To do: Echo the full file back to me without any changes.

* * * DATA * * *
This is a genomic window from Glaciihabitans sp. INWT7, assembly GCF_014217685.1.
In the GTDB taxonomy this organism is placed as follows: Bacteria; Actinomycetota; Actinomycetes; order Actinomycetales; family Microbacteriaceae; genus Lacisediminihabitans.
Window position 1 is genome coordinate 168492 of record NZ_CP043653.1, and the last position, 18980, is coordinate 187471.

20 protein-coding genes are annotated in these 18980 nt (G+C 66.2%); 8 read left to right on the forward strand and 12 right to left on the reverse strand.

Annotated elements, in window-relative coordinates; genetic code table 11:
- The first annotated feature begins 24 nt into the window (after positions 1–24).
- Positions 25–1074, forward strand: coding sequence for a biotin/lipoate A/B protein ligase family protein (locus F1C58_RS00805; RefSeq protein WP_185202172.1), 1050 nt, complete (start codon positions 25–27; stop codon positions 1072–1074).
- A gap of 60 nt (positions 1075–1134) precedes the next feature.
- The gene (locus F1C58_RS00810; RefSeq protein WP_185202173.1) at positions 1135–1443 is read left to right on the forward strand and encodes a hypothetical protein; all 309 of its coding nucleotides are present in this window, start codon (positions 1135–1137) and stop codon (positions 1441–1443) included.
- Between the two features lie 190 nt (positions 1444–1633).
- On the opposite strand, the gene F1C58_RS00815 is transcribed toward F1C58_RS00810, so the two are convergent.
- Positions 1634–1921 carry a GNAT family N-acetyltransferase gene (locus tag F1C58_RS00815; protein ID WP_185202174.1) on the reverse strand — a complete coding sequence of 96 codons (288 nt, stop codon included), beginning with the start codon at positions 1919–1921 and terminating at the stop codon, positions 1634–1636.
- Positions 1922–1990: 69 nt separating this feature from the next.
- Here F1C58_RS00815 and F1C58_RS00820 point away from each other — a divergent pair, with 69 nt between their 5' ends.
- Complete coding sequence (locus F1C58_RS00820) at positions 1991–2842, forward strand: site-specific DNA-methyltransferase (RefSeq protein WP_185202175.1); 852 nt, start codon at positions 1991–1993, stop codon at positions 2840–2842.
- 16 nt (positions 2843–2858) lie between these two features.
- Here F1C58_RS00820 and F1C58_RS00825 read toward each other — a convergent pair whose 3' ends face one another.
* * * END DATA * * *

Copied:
This is a genomic window from Glaciihabitans sp. INWT7, assembly GCF_014217685.1.
In the GTDB taxonomy this organism is placed as follows: Bacteria; Actinomycetota; Actinomycetes; order Actinomycetales; family Microbacteriaceae; genus Lacisediminihabitans.
Window position 1 is genome coordinate 168492 of record NZ_CP043653.1, and the last position, 18980, is coordinate 187471.

20 protein-coding genes are annotated in these 18980 nt (G+C 66.2%); 8 read left to right on the forward strand and 12 right to left on the reverse strand.

Annotated elements, in window-relative coordinates; genetic code table 11:
- The first annotated feature begins 24 nt into the window (after positions 1–24).
- Positions 25–1074, forward strand: coding sequence for a biotin/lipoate A/B protein ligase family protein (locus F1C58_RS00805; RefSeq protein WP_185202172.1), 1050 nt, complete (start codon positions 25–27; stop codon positions 1072–1074).
- A gap of 60 nt (positions 1075–1134) precedes the next feature.
- The gene (locus F1C58_RS00810; RefSeq protein WP_185202173.1) at positions 1135–1443 is read left to right on the forward strand and encodes a hypothetical protein; all 309 of its coding nucleotides are present in this window, start codon (positions 1135–1137) and stop codon (positions 1441–1443) included.
- Between the two features lie 190 nt (positions 1444–1633).
- On the opposite strand, the gene F1C58_RS00815 is transcribed toward F1C58_RS00810, so the two are convergent.
- Positions 1634–1921 carry a GNAT family N-acetyltransferase gene (locus tag F1C58_RS00815; protein ID WP_185202174.1) on the reverse strand — a complete coding sequence of 96 codons (288 nt, stop codon included), beginning with the start codon at positions 1919–1921 and terminating at the stop codon, positions 1634–1636.
- Positions 1922–1990: 69 nt separating this feature from the next.
- Here F1C58_RS00815 and F1C58_RS00820 point away from each other — a divergent pair, with 69 nt between their 5' ends.
- Complete coding sequence (locus F1C58_RS00820) at positions 1991–2842, forward strand: site-specific DNA-methyltransferase (RefSeq protein WP_185202175.1); 852 nt, start codon at positions 1991–1993, stop codon at positions 2840–2842.
- 16 nt (positions 2843–2858) lie between these two features.
- Here F1C58_RS00820 and F1C58_RS00825 read toward each other — a convergent pair whose 3' ends face one another.